"I'm very lean right now," Collins says. "I'm about 227, and the team wants me to eat a little more, get my protein numbers up. The perfect weight for me is probably 230 to 235, so I can bang with those big fellas. I'm not blessed with their bulk, but I do have some athleticism that might create problems for them."
He longs for the days when a trip to the practice facility meant work in the weight room, full-court scrimmaging and then time spent in the locker room shooting the breeze with the fellas. Because of strict league guidelines, most of that isn't possible right now. Still, Collins says, he and Young talk all the time about how they can elevate Atlanta into a playoff contender.
"If we want to take the next step -- me and Trae -- we have to tighten up our defense," Collins says. "We need some sort of chemistry or spark. Something has to change on that end of the floor. We have an excellent young core, but we could probably use a few older vets that can give us that little push mentally.
"We need to be locked in more, be in our stance consistently, be smarter, stronger. And that takes me back to the weight room."
Atlanta, like the rest of the teams not invited to Orlando, has been trying to carve out some kind of offseason regimen, but the National Basketball Players Association continues to push back on the proposals. At one time, a second bubble in Chicago was planned, but that's been shelved. So too, for the moment, has the prospect of in-market mini camps.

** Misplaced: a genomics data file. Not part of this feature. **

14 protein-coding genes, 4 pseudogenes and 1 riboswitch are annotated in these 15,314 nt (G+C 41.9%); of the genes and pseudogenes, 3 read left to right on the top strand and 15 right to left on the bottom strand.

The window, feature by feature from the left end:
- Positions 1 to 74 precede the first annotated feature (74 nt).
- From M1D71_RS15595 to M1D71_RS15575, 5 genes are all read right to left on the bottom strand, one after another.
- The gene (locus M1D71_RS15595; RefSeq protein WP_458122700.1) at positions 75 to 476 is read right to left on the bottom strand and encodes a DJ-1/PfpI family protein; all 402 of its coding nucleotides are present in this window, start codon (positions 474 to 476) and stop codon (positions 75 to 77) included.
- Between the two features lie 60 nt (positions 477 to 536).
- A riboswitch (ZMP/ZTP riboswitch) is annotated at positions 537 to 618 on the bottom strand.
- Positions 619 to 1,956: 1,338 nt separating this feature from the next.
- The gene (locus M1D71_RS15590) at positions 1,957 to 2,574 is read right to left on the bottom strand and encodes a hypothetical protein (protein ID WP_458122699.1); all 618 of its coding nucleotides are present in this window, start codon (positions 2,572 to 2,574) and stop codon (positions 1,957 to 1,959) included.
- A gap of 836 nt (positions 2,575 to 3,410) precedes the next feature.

"It's frustrating," Collins says. "We try to set things up. We think we're getting the go-ahead to try them, and then it's canceled. We ask if we can add more people so we can have, say, a 3-on-3 or 4-on-4 game, but just getting an answer takes forever. We get it lined up, but then we hear, 'No, you can't do it.'
"It's stressful when everything keeps getting stalled like that. It's always, 'We'll see how things look next week,' or, 'We gotta get on another call with the players' association.'"
"COVID has caused no shortage of problems," Collins explains. "One of them is the possibility we could be off for nine months. That's too long. We're not in the playoffs, summer league has been canceled and training camp is pushed back. We need some help, but we aren't really getting it.
"We're just innocent bystanders waiting to see what happens."
Collins says he'll continue to watch some of the NBA bubble playoffs but that he is done beating himself up and playing the "what if" game. He is looking forward, not back.
"This year, we weren't ready," he says. "Next year, we will be."
MORE: MacMullan watching playoff basketball from afar:
Lakers-Blazers Game 4 with Trevor Ariza
Bucks-Heat Game 2 with Milwaukee owner Marc Lasry
Raptors-Celtics Game 5 with Danny Ainge
Lakers-Nuggets Game 3 with Serbian Barkley